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In 1950 Alan Turing (1912-1954) published his famous article, "Computing Machinery and Intelligence" in the journal Mind. This article is arguably the most influential and widely read article in the philosophy of artificial intelligence. Indeed, most of the debate in the philosophy of artificial intelligence over the last fifty years concerns issues that were raised and discussed by Turing. Turing's genius was not only in developing the theory of computability but also in understanding the impact, both practical and philosophical, that computing machinery would have. Turing believed that computers, if properly designed and educated, could exhibit intelligent behavior, even behavior that would be indistinguishable from human intelligent behavior. His vision of the possibility of machine intelligence has been highly inspiring and extremely controversial. In this classic article Turing presented his well known imitation game and predicted that about the year 2000 "an average interrogator will not have more than 70 per cent chance of making the right identification after five minutes of questioning" in the imitation game. Based on the results of the Loebner 2000 contest and the accomplishments in the field of AI, as impressive as they are, Turing's prediction remains unfulfilled.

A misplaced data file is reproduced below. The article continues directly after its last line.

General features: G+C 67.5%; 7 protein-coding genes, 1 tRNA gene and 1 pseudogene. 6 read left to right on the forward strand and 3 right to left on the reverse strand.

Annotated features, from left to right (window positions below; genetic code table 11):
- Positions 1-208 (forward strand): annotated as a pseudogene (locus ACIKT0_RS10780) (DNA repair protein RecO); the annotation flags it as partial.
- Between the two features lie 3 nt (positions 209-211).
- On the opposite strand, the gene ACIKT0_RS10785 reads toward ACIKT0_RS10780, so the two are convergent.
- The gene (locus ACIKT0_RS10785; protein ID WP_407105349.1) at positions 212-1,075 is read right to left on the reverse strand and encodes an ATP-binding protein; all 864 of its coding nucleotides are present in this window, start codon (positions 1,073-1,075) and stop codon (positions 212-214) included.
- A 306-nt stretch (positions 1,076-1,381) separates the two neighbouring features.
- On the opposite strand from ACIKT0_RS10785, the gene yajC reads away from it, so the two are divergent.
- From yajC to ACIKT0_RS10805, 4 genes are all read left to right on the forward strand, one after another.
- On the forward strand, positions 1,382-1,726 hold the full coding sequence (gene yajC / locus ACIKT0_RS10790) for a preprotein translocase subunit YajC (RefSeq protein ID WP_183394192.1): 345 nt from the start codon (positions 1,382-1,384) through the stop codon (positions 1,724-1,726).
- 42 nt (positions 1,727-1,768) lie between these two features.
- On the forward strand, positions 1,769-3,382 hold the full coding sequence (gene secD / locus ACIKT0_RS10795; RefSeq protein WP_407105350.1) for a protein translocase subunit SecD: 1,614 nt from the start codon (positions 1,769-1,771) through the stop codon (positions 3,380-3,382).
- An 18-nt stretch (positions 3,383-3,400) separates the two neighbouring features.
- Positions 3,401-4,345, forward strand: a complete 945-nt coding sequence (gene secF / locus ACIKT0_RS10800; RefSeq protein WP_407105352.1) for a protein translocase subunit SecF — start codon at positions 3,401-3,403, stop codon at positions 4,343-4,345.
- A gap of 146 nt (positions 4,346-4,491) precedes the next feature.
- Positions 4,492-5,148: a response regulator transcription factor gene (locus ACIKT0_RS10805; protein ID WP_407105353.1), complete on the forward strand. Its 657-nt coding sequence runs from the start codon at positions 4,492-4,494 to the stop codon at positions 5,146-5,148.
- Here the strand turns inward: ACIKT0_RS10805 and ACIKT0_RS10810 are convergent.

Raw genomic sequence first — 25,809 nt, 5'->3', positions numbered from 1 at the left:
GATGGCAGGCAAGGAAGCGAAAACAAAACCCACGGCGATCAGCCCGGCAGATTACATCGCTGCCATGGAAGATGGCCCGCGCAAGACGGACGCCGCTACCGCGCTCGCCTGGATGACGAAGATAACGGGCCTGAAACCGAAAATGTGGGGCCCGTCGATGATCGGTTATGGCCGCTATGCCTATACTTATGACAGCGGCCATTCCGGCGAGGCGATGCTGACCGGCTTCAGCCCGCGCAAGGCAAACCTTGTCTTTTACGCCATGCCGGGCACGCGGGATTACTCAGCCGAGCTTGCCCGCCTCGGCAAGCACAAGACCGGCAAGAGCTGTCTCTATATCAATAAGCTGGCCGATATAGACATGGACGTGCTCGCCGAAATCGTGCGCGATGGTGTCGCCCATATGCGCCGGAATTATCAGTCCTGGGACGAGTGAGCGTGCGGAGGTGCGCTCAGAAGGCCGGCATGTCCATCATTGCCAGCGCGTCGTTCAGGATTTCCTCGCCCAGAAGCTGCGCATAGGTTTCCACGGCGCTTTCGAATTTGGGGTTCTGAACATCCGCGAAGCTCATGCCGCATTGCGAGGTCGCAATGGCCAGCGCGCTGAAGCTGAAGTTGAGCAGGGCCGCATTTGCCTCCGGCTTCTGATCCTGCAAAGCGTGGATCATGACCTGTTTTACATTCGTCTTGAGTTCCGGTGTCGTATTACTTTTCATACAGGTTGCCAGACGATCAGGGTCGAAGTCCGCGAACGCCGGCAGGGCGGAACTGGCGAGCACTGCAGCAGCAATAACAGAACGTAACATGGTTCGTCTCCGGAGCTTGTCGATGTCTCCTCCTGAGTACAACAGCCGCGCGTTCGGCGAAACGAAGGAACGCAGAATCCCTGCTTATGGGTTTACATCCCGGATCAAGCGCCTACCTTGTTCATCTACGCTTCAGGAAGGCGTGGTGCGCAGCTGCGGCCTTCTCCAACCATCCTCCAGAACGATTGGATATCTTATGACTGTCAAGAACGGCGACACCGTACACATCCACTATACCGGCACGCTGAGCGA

Origins of the Articles. Preface.
1: History. The Turing Test; B. J. Copeland. Turing Test: 50 Years Later; A.P. Saygin, I. Cicekli, V. Akman.
2: Interpretation. Turing's Two Tests for Intelligence; S.G. Sterrett. Making the Right Identification in the Turing Test; S. Traiger. Turing's Rules for the Imitation Game; G. Piccinini.
3: Criticism. Passing Loebner's Turing Test: A Case of Conflicting Discourse Functions; S. Zdenek. The Constructibility of Artificial Intelligence (as Defined by the Turing Test); B. Edmonds. Intelligence is not Enough: On the Socialization of Talking Machines; E.M.A. Ronald.
4: Defense. How to Pass a Turing Test; W.J. Rapaport. Look Who's Moving the Goal Posts Now; L. Hauser. The Status and Future of the Turing Test; J.H. Moor.
5: Alternatives. Creativity, the Turing Test, and the (Better) Lovelace Test; S. Bringsjord, P. Bello, D. Ferrucci. The Cartesian Test for Automatism; G.J. Erion. Minds, Machines and Turing; S. Harnad.